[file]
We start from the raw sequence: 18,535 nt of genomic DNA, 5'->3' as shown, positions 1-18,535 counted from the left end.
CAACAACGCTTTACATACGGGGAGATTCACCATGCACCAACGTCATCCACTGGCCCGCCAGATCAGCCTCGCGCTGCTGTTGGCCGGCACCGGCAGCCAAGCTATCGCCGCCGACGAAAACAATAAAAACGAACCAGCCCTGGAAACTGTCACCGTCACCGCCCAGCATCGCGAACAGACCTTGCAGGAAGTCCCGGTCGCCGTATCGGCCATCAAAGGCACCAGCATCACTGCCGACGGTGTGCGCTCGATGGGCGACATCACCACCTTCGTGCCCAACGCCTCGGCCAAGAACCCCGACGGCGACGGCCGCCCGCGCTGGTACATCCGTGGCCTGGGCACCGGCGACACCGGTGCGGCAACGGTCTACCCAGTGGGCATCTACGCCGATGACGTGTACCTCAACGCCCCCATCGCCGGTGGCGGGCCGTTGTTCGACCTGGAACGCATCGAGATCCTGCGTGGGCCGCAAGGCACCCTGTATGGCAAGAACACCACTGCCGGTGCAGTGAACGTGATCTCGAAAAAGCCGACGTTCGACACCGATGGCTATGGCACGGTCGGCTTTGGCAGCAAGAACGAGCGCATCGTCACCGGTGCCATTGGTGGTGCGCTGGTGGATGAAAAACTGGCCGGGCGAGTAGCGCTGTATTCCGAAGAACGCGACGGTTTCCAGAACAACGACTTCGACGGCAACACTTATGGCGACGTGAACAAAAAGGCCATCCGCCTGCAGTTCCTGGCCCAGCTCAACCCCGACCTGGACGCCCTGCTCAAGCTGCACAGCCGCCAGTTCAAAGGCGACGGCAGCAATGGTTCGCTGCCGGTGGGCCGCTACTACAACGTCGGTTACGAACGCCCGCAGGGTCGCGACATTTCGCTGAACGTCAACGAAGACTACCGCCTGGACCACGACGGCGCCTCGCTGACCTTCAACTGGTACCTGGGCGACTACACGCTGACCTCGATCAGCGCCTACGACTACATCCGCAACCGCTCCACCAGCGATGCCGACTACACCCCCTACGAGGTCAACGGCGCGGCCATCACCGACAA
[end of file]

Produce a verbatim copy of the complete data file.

We start from the raw sequence: 18,535 nt of genomic DNA, 5'->3' as shown, positions 1-18,535 counted from the left end.
CAACAACGCTTTACATACGGGGAGATTCACCATGCACCAACGTCATCCACTGGCCCGCCAGATCAGCCTCGCGCTGCTGTTGGCCGGCACCGGCAGCCAAGCTATCGCCGCCGACGAAAACAATAAAAACGAACCAGCCCTGGAAACTGTCACCGTCACCGCCCAGCATCGCGAACAGACCTTGCAGGAAGTCCCGGTCGCCGTATCGGCCATCAAAGGCACCAGCATCACTGCCGACGGTGTGCGCTCGATGGGCGACATCACCACCTTCGTGCCCAACGCCTCGGCCAAGAACCCCGACGGCGACGGCCGCCCGCGCTGGTACATCCGTGGCCTGGGCACCGGCGACACCGGTGCGGCAACGGTCTACCCAGTGGGCATCTACGCCGATGACGTGTACCTCAACGCCCCCATCGCCGGTGGCGGGCCGTTGTTCGACCTGGAACGCATCGAGATCCTGCGTGGGCCGCAAGGCACCCTGTATGGCAAGAACACCACTGCCGGTGCAGTGAACGTGATCTCGAAAAAGCCGACGTTCGACACCGATGGCTATGGCACGGTCGGCTTTGGCAGCAAGAACGAGCGCATCGTCACCGGTGCCATTGGTGGTGCGCTGGTGGATGAAAAACTGGCCGGGCGAGTAGCGCTGTATTCCGAAGAACGCGACGGTTTCCAGAACAACGACTTCGACGGCAACACTTATGGCGACGTGAACAAAAAGGCCATCCGCCTGCAGTTCCTGGCCCAGCTCAACCCCGACCTGGACGCCCTGCTCAAGCTGCACAGCCGCCAGTTCAAAGGCGACGGCAGCAATGGTTCGCTGCCGGTGGGCCGCTACTACAACGTCGGTTACGAACGCCCGCAGGGTCGCGACATTTCGCTGAACGTCAACGAAGACTACCGCCTGGACCACGACGGCGCCTCGCTGACCTTCAACTGGTACCTGGGCGACTACACGCTGACCTCGATCAGCGCCTACGACTACATCCGCAACCGCTCCACCAGCGATGCCGACTACACCCCCTACGAGGTCAACGGCGCGGCCATCACCGACAA